The above saying is regularly misquoted. On T-shirts, posters and mugs, it often is written, and attributed to Franklin, as: “Beer is proof that God loves us and wants us to be happy.”

In either case, we can safely assume that Franklin, like me and maybe you, found that drinking a delicious alcoholic beverage, nurtured by nature and helped along by man, can be a near-sacred experience.

Anybody who knows me at all knows that I like beer.

Ever since I discovered the good stuff, about five years ago — the chocolate stouts, the seasonals, the craft beers with surprising tastes, such as ancho chile pepper or crème brûlée — I’ve found many reasons to celebrate with brew.

Beer makes you feel the way you ought to feel without beer.

 Henry Lawson

A few weeks ago, I was talking with some friends about neck and shoulder pain that I’ve had for quite a long time. It’s just stress, I figured, made worse by sitting in front of a computer all day. I get a massage once a month, which has helped a great deal, but lately the pain and stiffness seemed to be getting worse.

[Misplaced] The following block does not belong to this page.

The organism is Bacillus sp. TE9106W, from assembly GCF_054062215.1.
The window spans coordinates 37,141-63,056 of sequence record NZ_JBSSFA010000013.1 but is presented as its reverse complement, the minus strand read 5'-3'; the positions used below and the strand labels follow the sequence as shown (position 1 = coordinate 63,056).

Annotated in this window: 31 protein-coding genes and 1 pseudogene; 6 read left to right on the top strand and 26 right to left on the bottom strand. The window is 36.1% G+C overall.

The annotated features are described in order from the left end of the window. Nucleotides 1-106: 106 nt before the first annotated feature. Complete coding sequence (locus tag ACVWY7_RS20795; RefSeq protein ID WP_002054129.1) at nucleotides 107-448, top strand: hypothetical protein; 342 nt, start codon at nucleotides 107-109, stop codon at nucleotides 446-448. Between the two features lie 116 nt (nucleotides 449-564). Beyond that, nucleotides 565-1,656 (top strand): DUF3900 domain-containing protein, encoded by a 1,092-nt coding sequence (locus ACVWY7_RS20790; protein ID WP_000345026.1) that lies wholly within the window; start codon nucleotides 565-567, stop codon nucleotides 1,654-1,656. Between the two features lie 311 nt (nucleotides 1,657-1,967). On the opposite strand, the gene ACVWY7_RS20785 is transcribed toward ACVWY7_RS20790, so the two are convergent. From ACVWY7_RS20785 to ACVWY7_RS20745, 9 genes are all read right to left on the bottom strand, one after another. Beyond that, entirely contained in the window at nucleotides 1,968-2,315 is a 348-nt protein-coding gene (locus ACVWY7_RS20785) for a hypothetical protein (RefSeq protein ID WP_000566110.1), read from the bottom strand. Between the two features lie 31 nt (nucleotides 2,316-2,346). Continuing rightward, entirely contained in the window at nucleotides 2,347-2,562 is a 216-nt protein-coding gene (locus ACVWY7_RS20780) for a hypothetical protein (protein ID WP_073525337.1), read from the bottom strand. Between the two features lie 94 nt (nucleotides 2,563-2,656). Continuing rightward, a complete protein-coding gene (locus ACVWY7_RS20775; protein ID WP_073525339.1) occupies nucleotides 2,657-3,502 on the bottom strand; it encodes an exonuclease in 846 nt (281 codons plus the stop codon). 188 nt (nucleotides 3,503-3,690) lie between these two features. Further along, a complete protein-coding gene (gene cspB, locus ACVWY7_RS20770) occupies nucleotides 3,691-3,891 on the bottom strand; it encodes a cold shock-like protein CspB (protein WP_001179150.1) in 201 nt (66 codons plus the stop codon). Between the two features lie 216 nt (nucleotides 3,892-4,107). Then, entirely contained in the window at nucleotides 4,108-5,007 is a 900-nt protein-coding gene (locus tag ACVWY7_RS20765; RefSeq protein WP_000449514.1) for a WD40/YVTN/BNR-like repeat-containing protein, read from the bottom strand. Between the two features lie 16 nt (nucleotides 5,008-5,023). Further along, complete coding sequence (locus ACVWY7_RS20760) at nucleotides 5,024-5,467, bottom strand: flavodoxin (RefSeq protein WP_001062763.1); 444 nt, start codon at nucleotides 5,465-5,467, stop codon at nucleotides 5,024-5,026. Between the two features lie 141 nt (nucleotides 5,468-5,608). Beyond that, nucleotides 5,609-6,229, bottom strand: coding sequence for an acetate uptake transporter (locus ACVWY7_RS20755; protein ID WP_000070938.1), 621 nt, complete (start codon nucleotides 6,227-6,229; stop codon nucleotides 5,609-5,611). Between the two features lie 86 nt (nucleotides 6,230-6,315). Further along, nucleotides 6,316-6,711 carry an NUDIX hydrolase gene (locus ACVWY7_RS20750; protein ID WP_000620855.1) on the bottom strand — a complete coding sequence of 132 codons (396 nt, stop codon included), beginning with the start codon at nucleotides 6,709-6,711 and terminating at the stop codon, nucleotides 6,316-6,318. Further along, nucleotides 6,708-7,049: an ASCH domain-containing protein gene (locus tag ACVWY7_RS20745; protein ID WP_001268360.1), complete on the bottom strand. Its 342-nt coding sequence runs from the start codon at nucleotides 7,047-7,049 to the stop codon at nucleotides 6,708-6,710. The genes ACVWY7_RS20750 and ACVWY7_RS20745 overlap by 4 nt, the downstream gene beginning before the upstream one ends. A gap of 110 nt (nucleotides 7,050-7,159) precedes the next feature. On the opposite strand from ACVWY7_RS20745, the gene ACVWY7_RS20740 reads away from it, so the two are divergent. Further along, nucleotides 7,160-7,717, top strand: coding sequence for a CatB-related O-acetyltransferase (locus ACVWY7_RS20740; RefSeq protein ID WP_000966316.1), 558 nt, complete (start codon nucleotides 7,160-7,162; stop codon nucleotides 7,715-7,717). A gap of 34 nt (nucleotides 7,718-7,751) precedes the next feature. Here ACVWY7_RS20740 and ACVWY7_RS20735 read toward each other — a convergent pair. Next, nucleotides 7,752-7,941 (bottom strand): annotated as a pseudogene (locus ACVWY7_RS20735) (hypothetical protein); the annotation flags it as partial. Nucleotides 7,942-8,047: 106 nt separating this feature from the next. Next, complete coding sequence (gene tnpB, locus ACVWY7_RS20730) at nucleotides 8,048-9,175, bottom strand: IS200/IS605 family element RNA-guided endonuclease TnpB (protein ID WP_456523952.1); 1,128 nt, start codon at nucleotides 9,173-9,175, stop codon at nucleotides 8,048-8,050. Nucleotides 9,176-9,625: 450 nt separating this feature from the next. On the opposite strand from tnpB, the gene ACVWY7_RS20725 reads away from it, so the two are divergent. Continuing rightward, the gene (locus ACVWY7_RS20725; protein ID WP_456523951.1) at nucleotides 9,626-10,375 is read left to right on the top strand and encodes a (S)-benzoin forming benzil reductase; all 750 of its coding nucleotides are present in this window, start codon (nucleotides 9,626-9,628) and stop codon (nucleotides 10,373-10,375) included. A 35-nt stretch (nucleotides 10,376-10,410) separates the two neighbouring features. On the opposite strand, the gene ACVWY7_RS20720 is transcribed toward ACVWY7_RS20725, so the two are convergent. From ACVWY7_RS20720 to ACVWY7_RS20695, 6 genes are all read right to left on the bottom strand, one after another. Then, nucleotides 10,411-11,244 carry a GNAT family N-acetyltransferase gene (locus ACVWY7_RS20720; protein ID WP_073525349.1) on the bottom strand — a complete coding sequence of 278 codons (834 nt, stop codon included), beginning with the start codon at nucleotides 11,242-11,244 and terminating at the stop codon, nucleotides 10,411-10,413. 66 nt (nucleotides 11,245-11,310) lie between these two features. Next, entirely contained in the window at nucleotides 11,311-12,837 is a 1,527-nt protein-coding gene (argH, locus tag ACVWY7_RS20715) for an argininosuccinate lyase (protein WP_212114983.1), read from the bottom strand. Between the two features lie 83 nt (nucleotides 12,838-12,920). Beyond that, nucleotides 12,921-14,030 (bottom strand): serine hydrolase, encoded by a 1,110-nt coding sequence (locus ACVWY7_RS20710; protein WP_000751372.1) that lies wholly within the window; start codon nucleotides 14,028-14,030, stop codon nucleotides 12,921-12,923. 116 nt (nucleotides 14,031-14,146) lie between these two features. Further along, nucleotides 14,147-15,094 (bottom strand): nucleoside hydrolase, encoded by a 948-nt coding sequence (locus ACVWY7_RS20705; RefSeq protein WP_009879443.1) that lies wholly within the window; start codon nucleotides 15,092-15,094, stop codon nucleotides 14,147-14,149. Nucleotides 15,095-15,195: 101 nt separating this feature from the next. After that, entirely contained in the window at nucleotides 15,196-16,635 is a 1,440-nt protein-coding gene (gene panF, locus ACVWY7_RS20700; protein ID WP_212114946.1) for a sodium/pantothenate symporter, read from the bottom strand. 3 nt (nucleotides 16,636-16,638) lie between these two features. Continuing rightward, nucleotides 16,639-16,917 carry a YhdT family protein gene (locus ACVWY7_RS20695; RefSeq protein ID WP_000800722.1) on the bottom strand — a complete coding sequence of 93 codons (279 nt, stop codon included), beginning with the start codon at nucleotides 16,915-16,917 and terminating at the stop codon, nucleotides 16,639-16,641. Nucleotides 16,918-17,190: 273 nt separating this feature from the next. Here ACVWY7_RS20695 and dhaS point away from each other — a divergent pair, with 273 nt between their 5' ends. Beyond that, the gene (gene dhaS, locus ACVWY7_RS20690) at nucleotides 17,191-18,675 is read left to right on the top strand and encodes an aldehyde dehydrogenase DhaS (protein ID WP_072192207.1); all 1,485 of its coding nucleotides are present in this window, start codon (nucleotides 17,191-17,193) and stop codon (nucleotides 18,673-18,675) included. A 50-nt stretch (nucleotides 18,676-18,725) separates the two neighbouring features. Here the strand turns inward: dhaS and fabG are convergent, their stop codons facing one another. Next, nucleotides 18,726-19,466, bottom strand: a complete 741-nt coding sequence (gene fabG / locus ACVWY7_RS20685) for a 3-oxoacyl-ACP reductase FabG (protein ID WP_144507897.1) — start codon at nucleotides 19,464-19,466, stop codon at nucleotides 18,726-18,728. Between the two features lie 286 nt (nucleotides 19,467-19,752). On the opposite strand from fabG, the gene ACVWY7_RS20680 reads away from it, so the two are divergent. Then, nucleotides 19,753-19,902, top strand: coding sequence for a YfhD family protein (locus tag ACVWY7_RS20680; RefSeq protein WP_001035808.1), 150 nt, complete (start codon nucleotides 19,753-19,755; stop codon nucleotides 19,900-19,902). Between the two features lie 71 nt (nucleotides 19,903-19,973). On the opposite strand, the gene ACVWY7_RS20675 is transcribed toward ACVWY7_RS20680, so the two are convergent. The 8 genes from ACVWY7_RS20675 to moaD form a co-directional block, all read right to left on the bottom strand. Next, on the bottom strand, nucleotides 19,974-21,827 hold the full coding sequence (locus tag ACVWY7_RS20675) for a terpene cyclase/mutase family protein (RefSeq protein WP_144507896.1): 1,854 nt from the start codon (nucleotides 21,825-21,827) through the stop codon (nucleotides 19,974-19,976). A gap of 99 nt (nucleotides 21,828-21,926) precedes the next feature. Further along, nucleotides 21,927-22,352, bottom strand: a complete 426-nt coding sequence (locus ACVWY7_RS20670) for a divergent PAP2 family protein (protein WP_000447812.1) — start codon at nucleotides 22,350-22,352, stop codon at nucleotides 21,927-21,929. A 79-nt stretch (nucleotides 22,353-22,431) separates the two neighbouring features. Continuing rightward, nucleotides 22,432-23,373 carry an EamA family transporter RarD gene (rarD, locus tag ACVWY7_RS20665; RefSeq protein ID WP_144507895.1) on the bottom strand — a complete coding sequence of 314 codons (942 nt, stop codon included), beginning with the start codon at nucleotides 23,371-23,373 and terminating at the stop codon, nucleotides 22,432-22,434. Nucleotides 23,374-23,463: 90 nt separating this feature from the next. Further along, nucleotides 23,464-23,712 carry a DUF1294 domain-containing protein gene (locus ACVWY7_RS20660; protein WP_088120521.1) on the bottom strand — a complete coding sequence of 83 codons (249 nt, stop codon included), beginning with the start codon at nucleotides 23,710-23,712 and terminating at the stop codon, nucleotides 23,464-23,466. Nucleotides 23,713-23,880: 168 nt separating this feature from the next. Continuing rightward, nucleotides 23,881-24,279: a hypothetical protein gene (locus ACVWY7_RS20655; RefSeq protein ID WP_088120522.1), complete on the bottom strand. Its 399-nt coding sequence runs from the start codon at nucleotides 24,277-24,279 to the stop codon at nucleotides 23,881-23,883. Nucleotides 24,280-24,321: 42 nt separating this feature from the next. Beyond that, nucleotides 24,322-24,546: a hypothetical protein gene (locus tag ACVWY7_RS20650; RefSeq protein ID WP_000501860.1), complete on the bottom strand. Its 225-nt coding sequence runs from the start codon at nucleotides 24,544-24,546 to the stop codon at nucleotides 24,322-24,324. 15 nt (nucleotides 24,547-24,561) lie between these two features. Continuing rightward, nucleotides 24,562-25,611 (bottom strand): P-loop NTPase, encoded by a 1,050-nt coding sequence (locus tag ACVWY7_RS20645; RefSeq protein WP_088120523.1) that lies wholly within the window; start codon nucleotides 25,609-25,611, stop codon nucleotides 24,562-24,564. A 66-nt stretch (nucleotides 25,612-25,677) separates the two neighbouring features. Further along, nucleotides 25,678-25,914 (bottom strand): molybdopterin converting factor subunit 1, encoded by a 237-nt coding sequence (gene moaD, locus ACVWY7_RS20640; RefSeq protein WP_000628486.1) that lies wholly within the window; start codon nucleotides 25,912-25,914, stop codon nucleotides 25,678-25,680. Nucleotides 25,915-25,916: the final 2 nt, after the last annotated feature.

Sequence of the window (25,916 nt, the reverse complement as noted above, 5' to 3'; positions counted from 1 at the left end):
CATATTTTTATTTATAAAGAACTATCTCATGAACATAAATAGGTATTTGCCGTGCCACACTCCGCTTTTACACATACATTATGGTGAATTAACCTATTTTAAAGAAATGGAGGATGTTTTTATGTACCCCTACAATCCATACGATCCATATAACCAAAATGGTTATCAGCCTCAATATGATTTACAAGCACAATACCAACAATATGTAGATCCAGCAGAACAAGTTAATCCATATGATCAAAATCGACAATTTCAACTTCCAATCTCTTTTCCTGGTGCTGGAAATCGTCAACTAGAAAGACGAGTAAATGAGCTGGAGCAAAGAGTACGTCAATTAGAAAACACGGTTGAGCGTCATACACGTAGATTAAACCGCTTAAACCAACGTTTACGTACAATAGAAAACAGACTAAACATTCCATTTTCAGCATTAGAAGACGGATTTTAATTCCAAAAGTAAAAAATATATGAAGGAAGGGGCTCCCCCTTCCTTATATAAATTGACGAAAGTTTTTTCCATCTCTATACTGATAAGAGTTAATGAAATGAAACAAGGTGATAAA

The folks I was talking to, while sipping a nice dark stout, mentioned that food sensitivities could be causing or contributing to my discomfort. One guy, Travis, said he went on an “elimination diet” a while back to try to find the cause of his aches and pains.

An elimination diet is just what it sounds like: You eliminate foods from your diet that could be causing inflammation or other distress — typically sugar, grains or gluten, dairy, caffeine, citrus fruits, nuts or nightshade vegetables (eggplant, peppers, potatoes and tomatoes). After two to four weeks, you gradually add foods back to your diet to see if symptoms return.

Travis, with the aches and pains, stopped eating everything except meat and vegetables and found that he felt much better. He’s been on that Paleo-type diet for a long time.